The Syrian popular movement has witnessed an increasing mobilisation in recent weeks – the most important since last summer – despite the continuous violent repression. Defections within the army are still happening on a growing scale. Ten months after the beginning of the revolution – and despite the 6000 martyrs – the popular movement is continuing, though there are profound political divisions among the opposition.
The divisions among the opposition
The two most well-known political opposition groups are Syrian National Council (SNC) and National Coordination Committee for Democratic Change (NCCDC), in addition to the Local Coordinating Committees and other groups on the ground. Many political groups are not yet represented by the two main opposition groups.
The attempt to unite the opposition failed after the SNC withdrew from the deal. This came a few days after signing an agreement with the NCCDC on a common political program which refused a Western military intervention in Syria. Many in the SNC, especially the liberals and the Muslim Brotherhoods linked to the Western powers, rejected this agreement because it refused any foreign military Western intervention.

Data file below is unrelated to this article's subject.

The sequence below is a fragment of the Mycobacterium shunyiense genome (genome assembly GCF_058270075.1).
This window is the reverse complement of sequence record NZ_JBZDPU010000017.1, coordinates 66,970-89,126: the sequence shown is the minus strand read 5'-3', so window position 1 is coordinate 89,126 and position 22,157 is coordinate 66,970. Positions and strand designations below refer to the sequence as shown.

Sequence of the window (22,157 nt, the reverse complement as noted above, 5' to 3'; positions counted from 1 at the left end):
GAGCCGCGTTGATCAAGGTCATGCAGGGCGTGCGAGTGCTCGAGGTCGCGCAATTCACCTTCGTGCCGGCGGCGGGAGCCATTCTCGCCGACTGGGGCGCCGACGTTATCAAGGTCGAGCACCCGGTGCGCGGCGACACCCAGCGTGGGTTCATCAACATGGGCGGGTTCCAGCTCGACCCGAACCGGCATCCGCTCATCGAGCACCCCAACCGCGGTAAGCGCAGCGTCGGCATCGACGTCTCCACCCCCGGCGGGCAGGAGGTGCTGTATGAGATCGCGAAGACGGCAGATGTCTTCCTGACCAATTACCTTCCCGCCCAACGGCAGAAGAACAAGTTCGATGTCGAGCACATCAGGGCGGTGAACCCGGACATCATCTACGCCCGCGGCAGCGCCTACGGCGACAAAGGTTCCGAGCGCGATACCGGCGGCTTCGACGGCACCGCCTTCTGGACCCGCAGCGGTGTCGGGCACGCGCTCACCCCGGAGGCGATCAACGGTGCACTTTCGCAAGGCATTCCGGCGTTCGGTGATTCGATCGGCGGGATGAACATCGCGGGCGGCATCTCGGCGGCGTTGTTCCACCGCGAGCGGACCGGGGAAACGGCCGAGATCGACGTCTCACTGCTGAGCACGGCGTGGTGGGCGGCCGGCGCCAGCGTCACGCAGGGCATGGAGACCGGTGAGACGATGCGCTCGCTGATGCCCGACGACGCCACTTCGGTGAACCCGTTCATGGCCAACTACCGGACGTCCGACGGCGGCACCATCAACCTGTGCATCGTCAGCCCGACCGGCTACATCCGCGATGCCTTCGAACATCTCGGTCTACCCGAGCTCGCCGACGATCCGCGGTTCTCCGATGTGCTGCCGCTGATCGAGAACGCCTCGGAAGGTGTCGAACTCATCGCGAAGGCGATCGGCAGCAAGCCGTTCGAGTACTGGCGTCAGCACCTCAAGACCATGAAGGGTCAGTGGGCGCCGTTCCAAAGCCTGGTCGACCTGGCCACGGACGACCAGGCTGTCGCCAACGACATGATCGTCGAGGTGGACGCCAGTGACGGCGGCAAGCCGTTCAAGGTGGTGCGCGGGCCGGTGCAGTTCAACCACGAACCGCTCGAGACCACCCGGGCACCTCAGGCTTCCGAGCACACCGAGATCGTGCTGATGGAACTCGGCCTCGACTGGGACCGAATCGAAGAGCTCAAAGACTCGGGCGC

Both groups have been the target of criticism from Syrians for their constant attacks on each other – and for being more interested in power than helping in practical ways the struggle of the popular movement on the ground.